Taking into consideration that the whole process is first of all based on the ability of researchers to predict consumer choice it is clear that different research groups could come up with different results. Furthermore researchers must decide prior to the analysis which attributes have the highest value for those who are “at the cusp of choice” (Gibson 2001, p. 18). This situation evokes two main questions: i. What is important for consumer at the cusp of choice? ii. Which consumers are at the cusp of choice? These two points are a further example of the complexity of the estimation before a conjoint analysis.
Therefore it is clear that it is impossible to make a completely precise estimation prior to the study. Moreover, conjoint assumes that the attribute or the level with the highest importance for the consumer is decisive for the brand choice. This would mean that if conjoint found out for instance that it is of high importance for the customer that mobile phones are small the consumer will choose a brand regarding this attribute level. But if all mobile phone manufacturers produce small phones the result of conjoint would lose value as mobile size wouldn’t affect the brand choice (Gibson 2001, p. 18).
Finally conjoint is not considering that consumer’s choice is also affected by personal and individual perception of the product attributes. Some people might find that a Coke is refreshing but others not for example. It is also clear that people are not always rational and buy the good with the highest personal value for them (Wyner 1992, p. 46). A conjoint analysis is losing significance because of the fact that it is based on estimations prior to the study and on some wrong assumptions about the brand choice of consumers so that it is not a precise model to estimate the impact of new alternatives within a product category.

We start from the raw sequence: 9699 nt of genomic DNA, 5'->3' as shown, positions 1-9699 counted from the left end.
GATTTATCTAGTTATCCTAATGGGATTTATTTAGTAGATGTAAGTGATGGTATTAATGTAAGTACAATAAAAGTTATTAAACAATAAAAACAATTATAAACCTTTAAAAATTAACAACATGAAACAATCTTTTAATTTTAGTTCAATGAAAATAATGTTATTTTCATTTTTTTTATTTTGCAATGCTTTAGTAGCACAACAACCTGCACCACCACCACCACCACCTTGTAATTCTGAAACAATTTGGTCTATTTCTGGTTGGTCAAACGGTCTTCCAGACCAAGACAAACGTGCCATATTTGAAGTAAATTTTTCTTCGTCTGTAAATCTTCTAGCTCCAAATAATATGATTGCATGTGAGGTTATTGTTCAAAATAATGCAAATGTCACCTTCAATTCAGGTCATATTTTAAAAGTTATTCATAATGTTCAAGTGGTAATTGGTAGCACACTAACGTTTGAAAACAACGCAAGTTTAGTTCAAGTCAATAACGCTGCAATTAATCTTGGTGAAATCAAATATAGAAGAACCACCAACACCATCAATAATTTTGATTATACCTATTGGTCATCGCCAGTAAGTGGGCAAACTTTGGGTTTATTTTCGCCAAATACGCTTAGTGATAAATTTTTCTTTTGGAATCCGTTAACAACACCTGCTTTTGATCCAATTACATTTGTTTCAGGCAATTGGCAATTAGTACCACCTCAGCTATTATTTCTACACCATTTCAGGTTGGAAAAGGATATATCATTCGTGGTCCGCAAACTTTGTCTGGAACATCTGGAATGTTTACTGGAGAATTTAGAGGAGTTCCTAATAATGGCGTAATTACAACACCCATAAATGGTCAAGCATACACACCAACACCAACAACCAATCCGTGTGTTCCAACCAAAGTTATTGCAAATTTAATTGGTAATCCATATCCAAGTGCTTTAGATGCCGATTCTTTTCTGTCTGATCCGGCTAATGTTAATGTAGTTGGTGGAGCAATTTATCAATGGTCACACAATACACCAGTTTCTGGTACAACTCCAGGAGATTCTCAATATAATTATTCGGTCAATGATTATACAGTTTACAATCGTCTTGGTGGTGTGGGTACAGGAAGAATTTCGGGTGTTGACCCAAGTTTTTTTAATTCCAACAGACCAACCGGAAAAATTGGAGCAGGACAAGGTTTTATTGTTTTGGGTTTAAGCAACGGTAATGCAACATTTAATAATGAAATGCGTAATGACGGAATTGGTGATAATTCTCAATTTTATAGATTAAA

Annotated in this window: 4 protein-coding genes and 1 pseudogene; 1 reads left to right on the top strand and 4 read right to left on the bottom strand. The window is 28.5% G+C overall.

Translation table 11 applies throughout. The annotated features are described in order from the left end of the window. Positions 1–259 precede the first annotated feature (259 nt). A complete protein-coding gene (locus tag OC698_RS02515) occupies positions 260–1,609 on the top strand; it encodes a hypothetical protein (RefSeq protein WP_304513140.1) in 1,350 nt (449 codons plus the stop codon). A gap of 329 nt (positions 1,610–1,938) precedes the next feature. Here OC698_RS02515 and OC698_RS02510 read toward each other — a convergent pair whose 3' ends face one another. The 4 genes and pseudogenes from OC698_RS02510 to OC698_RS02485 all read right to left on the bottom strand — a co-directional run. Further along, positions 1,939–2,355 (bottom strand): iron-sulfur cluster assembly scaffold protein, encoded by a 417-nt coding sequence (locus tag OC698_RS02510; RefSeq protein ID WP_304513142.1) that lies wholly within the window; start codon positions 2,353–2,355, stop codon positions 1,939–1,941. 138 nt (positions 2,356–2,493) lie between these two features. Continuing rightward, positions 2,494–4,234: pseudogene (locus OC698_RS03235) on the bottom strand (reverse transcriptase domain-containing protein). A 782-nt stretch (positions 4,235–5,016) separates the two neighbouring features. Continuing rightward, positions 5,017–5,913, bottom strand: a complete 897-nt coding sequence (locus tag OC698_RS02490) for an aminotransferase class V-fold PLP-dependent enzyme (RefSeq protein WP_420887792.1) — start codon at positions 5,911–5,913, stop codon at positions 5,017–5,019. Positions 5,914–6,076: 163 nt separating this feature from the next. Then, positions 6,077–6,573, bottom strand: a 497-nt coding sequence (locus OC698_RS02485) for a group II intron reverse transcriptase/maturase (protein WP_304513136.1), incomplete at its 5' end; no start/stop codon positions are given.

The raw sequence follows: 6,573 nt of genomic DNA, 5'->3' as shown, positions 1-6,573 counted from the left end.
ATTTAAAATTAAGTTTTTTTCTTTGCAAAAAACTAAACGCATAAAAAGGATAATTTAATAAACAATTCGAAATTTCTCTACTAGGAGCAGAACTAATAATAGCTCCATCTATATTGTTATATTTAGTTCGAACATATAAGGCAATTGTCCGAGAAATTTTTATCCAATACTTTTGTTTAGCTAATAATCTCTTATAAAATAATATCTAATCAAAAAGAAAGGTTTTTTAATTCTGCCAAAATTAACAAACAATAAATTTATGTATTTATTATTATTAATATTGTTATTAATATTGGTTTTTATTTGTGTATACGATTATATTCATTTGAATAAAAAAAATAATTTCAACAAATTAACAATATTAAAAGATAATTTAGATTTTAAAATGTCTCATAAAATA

This study conducted a conjoint analysis to find out which alternative is the best for Virgil to adopt when entering into the wine category. We found that a change regarding the brand attribute has the highest impact on the respondents. Therefore it is also reasonable that the alternative with a “well known brand” combined with a lower price and also well known region has the highest potential market share and should be adopted by Virgil. 7. Future Research It is clear that this study is based on a simple model that does not include the financial aspect of production.
Virgil success in the wine category depends apart from “the right attributes” of the product on their ability to produce a high quality wine (well known brand & region) to a lower price. Another point which also has to be considered in further research is the behavior of the customer. A study needs to examine how many customers are willing to switch to Virgil’ wine after it is available in the market.
This is very important because the conjoint model assumes that the consumer will always buy the good with the highest individual value. In reality we will have to consider the loyalty of customers. It is also important to know how many people at the cusp of choice would rather buy Virgil’s wine than other.
Gibson, LD 2001, ‘What’s wrong with conjoint analysis’, Marketing Research, vol. 13, no. 4, pp. 16-19. Wyner, GA 1992, ‘Uses and limitations of conjoint analysis – part II’, Marketing Research, vol. 4, no. 3, pp. 46-47. Lonial, S, Menezes, D & Zaim, S 2000,’Identifying purchase driving attributes and market segments for pcs using conjoint and cluster analysis’, Journal of Economic and Social Research, vol. 2, no. 2, pp. 19-37.